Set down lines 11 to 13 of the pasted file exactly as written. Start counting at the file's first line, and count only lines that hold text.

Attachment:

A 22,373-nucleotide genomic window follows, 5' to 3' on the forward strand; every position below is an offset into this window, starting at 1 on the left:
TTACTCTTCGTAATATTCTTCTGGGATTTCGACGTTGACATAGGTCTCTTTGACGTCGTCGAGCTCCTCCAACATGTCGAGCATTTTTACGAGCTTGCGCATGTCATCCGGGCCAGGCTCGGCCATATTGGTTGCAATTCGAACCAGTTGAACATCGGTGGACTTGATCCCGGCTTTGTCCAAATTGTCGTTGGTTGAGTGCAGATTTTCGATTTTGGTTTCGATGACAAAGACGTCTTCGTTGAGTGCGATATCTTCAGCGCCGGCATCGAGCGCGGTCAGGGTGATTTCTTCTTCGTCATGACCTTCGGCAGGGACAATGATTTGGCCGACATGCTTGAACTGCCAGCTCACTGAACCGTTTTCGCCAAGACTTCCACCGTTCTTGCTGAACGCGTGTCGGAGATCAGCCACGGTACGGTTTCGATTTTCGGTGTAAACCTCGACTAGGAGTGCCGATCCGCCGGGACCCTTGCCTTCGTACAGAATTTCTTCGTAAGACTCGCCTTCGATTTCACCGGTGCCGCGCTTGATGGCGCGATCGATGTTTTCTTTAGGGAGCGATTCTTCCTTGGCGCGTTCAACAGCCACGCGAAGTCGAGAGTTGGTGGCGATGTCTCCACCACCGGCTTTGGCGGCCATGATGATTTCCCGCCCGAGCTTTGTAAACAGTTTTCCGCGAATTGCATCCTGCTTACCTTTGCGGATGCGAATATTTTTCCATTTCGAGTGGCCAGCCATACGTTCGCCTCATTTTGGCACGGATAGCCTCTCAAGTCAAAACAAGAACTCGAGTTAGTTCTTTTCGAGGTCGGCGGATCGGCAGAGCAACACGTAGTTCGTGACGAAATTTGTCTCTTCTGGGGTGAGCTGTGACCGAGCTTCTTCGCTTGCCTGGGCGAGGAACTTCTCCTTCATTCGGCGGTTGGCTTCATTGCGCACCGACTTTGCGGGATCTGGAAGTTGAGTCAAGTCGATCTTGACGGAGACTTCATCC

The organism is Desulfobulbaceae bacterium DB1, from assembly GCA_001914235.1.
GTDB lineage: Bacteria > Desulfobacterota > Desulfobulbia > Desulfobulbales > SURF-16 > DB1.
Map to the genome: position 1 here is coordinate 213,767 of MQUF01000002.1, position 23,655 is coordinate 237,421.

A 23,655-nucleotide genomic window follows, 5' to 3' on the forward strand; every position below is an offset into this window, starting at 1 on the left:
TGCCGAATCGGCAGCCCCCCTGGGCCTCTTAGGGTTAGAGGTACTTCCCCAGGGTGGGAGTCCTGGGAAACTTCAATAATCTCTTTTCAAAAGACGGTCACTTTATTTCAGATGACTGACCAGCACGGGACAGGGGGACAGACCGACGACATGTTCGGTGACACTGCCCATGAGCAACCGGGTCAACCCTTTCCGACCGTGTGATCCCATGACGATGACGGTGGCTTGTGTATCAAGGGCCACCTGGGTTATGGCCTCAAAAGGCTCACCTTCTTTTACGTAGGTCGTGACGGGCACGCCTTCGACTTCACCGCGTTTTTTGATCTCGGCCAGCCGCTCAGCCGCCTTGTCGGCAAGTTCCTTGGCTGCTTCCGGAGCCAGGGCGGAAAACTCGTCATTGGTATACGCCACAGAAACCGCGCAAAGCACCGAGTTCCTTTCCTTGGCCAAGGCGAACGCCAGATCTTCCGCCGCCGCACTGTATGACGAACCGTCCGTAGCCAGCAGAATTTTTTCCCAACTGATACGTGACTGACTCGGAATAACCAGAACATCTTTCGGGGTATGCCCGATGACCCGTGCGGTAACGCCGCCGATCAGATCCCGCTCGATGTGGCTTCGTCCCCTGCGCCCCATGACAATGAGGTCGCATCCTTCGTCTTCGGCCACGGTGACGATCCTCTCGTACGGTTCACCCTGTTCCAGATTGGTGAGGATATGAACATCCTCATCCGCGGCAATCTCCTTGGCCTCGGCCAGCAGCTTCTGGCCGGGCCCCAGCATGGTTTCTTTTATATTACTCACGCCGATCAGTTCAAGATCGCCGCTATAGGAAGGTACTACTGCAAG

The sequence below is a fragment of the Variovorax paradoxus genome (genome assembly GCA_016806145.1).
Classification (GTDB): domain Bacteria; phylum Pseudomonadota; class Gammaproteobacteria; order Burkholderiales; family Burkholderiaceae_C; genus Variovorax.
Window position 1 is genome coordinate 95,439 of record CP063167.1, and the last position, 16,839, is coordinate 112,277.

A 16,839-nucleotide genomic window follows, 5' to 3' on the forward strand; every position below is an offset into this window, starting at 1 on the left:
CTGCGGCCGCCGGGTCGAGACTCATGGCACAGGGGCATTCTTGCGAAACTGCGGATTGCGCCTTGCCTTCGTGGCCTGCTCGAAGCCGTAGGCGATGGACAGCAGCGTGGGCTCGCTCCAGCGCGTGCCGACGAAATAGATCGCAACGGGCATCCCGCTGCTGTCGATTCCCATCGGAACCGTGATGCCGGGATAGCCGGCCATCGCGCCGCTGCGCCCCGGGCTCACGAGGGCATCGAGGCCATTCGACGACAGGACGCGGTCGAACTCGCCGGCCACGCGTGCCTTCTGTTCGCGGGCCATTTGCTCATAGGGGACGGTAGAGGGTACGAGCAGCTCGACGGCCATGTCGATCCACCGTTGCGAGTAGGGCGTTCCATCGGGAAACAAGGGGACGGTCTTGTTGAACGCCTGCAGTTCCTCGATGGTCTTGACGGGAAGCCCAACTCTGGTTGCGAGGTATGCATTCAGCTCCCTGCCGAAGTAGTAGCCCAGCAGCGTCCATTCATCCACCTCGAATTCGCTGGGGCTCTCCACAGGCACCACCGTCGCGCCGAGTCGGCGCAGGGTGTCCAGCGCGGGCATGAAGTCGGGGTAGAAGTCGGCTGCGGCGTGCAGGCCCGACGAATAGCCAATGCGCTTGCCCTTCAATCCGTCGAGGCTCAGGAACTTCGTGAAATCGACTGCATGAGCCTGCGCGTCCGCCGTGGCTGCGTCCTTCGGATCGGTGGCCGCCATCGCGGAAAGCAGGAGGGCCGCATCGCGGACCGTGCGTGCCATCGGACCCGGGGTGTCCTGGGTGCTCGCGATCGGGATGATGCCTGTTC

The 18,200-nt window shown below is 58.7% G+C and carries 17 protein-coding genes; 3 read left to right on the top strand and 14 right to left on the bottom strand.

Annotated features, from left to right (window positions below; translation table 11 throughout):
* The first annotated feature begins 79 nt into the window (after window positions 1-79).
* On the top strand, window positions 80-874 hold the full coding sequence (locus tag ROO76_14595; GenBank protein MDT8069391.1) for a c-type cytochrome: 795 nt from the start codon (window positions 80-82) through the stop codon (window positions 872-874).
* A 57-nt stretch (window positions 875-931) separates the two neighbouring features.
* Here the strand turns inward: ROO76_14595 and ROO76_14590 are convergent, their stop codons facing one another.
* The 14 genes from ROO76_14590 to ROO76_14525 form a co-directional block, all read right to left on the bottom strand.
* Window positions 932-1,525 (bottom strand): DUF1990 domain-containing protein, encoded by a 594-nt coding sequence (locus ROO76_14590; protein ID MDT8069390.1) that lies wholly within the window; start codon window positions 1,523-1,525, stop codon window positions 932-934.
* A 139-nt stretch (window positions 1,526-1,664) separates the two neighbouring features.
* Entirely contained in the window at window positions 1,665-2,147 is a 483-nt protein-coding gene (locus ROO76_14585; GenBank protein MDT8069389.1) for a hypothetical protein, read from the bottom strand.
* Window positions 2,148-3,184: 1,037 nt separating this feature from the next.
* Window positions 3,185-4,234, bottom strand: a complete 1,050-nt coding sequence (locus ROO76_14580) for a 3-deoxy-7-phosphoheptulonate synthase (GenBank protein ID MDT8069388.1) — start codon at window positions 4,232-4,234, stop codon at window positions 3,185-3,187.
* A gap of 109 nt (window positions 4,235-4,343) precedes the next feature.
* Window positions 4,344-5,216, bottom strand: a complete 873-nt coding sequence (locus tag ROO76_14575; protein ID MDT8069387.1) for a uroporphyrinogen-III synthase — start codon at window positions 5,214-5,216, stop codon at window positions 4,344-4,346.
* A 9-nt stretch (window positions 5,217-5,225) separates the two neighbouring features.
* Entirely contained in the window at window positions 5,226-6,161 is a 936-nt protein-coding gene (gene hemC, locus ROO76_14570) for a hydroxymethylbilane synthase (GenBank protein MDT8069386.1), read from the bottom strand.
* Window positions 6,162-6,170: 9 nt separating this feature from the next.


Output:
A 16,839-nucleotide genomic window follows, 5' to 3' on the forward strand; every position below is an offset into this window, starting at 1 on the left:
CTGCGGCCGCCGGGTCGAGACTCATGGCACAGGGGCATTCTTGCGAAACTGCGGATTGCGCCTTGCCTTCGTGGCCTGCTCGAAGCCGTAGGCGATGGACAGCAGCGTGGGCTCGCTCCAGCGCGTGCCGACGAAATAGATCGCAACGGGCATCCCGCTGCTGTCGATTCCCATCGGAACCGTGATGCCGGGATAGCCGGCCATCGCGCCGCTGCGCCCCGGGCTCACGAGGGCATCGAGGCCATTCGACGACAGGACGCGGTCGAACTCGCCGGCCACGCGTGCCTTCTGTTCGCGGGCCATTTGCTCATAGGGGACGGTAGAGGGTACGAGCAGCTCGACGGCCATGTCGATCCACCGTTGCGAGTAGGGCGTTCCATCGGGAAACAAGGGGACGGTCTTGTTGAACGCCTGCAGTTCCTCGATGGTCTTGACGGGAAGCCCAACTCTGGTTGCGAGGTATGCATTCAGCTCCCTGCCGAAGTAGTAGCCCAGCAGCGTCCATTCATCCACCTCGAATTCGCTGGGGCTCTCCACAGGCACCACCGTCGCGCCGAGTCGGCGCAGGGTGTCCAGCGCGGGCATGAAGTCGGGGTAGAAGTCGGCTGCGGCGTGCAGGCCCGACGAATAGCCAATGCGCTTGCCCTTCAATCCGTCGAGGCTCAGGAACTTCGTGAAATCGACTGCATGAGCCTGCGCGTCCGCCGTGGCTGCGTCCTTCGGATCGGTGGCCGCCATCGCGGAAAGCAGGAGGGCCGCATCGCGGACCGTGCGTGCCATCGGACCCGGGGTGTCCTGGGTGCTCGCGATCGGGATGATGCCTGTTC

The 18,200-nt window shown below is 58.7% G+C and carries 17 protein-coding genes; 3 read left to right on the top strand and 14 right to left on the bottom strand.